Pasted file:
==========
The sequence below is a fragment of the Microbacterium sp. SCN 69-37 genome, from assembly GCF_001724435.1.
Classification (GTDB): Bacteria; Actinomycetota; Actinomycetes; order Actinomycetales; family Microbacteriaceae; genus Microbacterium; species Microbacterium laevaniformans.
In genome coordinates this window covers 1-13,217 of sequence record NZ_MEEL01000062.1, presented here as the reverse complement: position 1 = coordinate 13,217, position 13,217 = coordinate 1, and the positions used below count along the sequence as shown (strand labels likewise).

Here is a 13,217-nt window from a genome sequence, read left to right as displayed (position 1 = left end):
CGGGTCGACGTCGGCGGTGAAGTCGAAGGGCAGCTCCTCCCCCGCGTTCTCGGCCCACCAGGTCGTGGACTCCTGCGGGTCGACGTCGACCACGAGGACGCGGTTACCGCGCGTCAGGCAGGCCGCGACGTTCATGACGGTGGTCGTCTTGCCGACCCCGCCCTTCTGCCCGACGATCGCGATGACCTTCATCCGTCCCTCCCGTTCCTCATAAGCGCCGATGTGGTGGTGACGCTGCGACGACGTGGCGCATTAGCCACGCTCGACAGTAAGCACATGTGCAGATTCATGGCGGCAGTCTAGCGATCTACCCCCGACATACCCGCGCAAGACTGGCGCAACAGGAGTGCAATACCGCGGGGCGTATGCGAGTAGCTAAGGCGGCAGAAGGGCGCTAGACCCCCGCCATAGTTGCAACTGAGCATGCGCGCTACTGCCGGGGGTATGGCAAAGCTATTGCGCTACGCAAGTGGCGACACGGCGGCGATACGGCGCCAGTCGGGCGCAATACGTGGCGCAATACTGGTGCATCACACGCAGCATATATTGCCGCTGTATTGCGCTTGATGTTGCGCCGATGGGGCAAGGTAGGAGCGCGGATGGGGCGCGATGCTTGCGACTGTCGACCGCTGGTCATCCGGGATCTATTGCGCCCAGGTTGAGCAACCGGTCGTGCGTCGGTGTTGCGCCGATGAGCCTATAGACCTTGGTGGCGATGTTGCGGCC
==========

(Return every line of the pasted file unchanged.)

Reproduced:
The sequence below is a fragment of the Microbacterium sp. SCN 69-37 genome, from assembly GCF_001724435.1.
Classification (GTDB): Bacteria; Actinomycetota; Actinomycetes; order Actinomycetales; family Microbacteriaceae; genus Microbacterium; species Microbacterium laevaniformans.
In genome coordinates this window covers 1-13,217 of sequence record NZ_MEEL01000062.1, presented here as the reverse complement: position 1 = coordinate 13,217, position 13,217 = coordinate 1, and the positions used below count along the sequence as shown (strand labels likewise).

Here is a 13,217-nt window from a genome sequence, read left to right as displayed (position 1 = left end):
CGGGTCGACGTCGGCGGTGAAGTCGAAGGGCAGCTCCTCCCCCGCGTTCTCGGCCCACCAGGTCGTGGACTCCTGCGGGTCGACGTCGACCACGAGGACGCGGTTACCGCGCGTCAGGCAGGCCGCGACGTTCATGACGGTGGTCGTCTTGCCGACCCCGCCCTTCTGCCCGACGATCGCGATGACCTTCATCCGTCCCTCCCGTTCCTCATAAGCGCCGATGTGGTGGTGACGCTGCGACGACGTGGCGCATTAGCCACGCTCGACAGTAAGCACATGTGCAGATTCATGGCGGCAGTCTAGCGATCTACCCCCGACATACCCGCGCAAGACTGGCGCAACAGGAGTGCAATACCGCGGGGCGTATGCGAGTAGCTAAGGCGGCAGAAGGGCGCTAGACCCCCGCCATAGTTGCAACTGAGCATGCGCGCTACTGCCGGGGGTATGGCAAAGCTATTGCGCTACGCAAGTGGCGACACGGCGGCGATACGGCGCCAGTCGGGCGCAATACGTGGCGCAATACTGGTGCATCACACGCAGCATATATTGCCGCTGTATTGCGCTTGATGTTGCGCCGATGGGGCAAGGTAGGAGCGCGGATGGGGCGCGATGCTTGCGACTGTCGACCGCTGGTCATCCGGGATCTATTGCGCCCAGGTTGAGCAACCGGTCGTGCGTCGGTGTTGCGCCGATGAGCCTATAGACCTTGGTGGCGATGTTGCGGCC